The addition of a 30-minute exercise program may break the cycle of inflammation that can lead to the development of at least 2 post-COVID conditions: diabetes and depression, according to the results of a new study published in Exercise and Sport Sciences Reviews.1

An increasing number of patients are being diagnosed with long-COVID, also known as post-COVID conditions, greater than 4 weeks after infection. Patients with post-COVID conditions exhibit “a constellation of other debilitating symptoms,” according to the Centers for Disease Control and Prevention.2 The most common long-COVID complaints include difficulty breathing, shortness of breath, tiredness, fatigue, postexertional malaise, chest pain, stomach pain, headache, heart palpitations, and musculoskeletal pain.

The risk for severe SARS-CoV-2 infection is among the highest in patients with pre-existing type 2 diabetes. “We know that long-COVID causes depression, and we know that it can increase blood glucose levels to the point where people develop diabetic ketoacidosis,” said Candida Rebello, PhD, a research scientist at Pennington Biomedical Research Center and lead author of the study. “For example, a person may not get very sick from COVID-19, but 6 months later, long after the cough or fever is gone, they develop diabetes,” Dr Rebello said.  


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One potential solution is exercise. “We know that physical activity is a key component to a healthy life,” said Pennington Biomedical Executive Director John Kirwan, PhD, who is a coauthor of the paper. “Exercise modulates the key lingering features of a SARS-CoV-2 infection that promote elevations in blood glucose concentrations including inflammation and stress. By modulating blood glucose concentrations, exercise can be used to break the vicious cycle of β-cell inflammation that leads to hyperglycemia and thus prevent the development or progression of type 2 diabetes,” wrote the authors.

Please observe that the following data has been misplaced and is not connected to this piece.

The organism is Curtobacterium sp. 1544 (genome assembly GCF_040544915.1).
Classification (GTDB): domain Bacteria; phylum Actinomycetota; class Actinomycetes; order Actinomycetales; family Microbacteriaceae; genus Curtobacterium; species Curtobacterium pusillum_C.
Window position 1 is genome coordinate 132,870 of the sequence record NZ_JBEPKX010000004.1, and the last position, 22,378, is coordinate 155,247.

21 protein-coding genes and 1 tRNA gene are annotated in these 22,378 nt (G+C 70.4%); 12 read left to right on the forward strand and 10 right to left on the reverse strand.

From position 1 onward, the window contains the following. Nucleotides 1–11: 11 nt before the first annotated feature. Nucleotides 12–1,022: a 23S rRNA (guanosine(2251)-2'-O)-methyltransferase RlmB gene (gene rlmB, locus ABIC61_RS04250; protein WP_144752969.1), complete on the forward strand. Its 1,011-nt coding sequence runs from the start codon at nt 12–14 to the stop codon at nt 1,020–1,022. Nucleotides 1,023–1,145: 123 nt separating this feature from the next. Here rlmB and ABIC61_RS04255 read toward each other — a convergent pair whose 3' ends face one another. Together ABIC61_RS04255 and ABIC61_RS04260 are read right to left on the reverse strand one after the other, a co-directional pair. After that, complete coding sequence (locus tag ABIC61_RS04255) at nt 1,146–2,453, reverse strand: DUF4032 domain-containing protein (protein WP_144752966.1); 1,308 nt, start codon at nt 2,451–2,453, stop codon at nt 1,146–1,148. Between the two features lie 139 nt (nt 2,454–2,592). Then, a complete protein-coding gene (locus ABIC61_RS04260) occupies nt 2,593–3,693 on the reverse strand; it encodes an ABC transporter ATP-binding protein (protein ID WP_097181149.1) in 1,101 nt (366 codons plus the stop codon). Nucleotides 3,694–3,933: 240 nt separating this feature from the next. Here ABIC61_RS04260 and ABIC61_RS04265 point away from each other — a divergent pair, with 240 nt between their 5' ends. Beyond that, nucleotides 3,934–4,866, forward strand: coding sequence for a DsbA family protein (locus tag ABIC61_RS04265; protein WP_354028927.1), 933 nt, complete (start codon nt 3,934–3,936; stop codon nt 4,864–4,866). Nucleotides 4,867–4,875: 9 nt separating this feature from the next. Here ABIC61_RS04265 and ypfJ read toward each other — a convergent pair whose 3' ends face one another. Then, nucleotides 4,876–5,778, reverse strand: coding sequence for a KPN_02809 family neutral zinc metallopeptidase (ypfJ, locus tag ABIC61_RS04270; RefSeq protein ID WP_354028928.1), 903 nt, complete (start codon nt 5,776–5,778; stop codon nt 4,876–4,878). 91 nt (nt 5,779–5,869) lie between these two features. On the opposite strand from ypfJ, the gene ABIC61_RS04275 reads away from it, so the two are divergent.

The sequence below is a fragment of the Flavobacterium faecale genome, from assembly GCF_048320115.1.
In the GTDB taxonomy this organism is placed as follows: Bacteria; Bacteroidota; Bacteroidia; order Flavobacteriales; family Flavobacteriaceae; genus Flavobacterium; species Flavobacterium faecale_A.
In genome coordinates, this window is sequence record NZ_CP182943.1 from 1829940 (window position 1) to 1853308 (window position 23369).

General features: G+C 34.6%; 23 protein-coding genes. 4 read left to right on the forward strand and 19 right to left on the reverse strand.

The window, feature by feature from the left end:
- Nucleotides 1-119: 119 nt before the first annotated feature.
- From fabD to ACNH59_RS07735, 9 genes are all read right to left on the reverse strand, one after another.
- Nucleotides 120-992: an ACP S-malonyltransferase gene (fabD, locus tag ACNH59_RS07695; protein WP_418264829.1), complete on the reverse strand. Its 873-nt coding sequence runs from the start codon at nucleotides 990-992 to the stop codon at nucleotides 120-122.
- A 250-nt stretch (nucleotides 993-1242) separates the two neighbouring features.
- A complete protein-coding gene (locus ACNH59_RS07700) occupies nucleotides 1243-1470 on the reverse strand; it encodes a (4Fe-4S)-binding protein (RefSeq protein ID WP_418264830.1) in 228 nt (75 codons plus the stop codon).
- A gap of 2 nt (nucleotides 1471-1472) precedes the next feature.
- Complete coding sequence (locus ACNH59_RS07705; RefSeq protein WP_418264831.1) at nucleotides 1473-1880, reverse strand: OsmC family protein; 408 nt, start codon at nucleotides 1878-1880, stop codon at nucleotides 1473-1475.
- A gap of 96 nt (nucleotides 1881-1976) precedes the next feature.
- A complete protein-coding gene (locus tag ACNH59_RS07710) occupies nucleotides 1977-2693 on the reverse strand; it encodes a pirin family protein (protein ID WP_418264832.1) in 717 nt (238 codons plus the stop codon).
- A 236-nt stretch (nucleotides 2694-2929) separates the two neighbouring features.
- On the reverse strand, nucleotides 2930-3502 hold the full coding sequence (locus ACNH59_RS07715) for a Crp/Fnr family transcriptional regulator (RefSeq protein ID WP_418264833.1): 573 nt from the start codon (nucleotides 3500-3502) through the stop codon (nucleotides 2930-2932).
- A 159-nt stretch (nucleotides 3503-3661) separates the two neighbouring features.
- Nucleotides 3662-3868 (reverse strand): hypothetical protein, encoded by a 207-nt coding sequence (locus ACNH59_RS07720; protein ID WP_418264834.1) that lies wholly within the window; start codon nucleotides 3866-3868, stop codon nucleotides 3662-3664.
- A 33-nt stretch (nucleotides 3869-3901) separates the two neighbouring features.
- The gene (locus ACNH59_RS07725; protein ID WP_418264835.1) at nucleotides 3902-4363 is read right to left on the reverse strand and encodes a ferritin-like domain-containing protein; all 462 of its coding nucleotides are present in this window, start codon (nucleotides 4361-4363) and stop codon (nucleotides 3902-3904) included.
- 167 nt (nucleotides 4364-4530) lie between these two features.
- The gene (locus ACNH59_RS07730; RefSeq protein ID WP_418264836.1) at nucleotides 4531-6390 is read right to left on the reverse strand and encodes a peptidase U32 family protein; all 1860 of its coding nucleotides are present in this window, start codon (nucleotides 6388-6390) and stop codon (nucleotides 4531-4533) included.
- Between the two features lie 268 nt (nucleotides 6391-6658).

Post-acute COVID-19 hyperglycemia likely results from lingering inflammation or chronic psychological stress that is compounded by β-cell dysfunction, noted the authors. Chronic psychological stress produces a dysregulated and overactive hypothalamic-pituitary-adrenal axis that drives sympathetic nervous system activation and an exaggerated immune response, which promotes insulin resistance and β-cell dysfunction.

The study also found that high local concentrations of interleukin-1β (IL-1β) in the β-cell microenvironment inhibit insulin secretion, trigger β-cell dysfunction and apoptosis, increase levels of glucose, and prompt IL-1β autostimulation.

Patients don’t “have to run a mile or even walk a mile at a brisk pace,” Dr. Rebello said.  “Walking slowly is also exercising.” Ideally, patients should exercise in 30-minute sessions; patients can begin with 15-minute increments and work up to 30-minute sessions, noted Dr Rebello.  “The important thing is to try. It doesn’t matter where you begin.  You can gradually build up to the recommended level of exercise.”

Sources

Rebello CJ, Axelrod CL, Reynolds CF 3rd, Greenway FL, Kirwan JP. Exercise as moderator of persistent neuroendocrine symptoms of COVID-19. Exerc Sport Sci Rev. 2022 Jan 12;50(2):65-72. doi: 10.1249/JES.0000000000000284

Centers for Disease Control and Prevention (CDC). Post-COVID conditions. Updated September 16, 2021. Accessed March 11, 2022. https://www.cdc.gov/coronavirus/2019-ncov/long-term-effects/index.html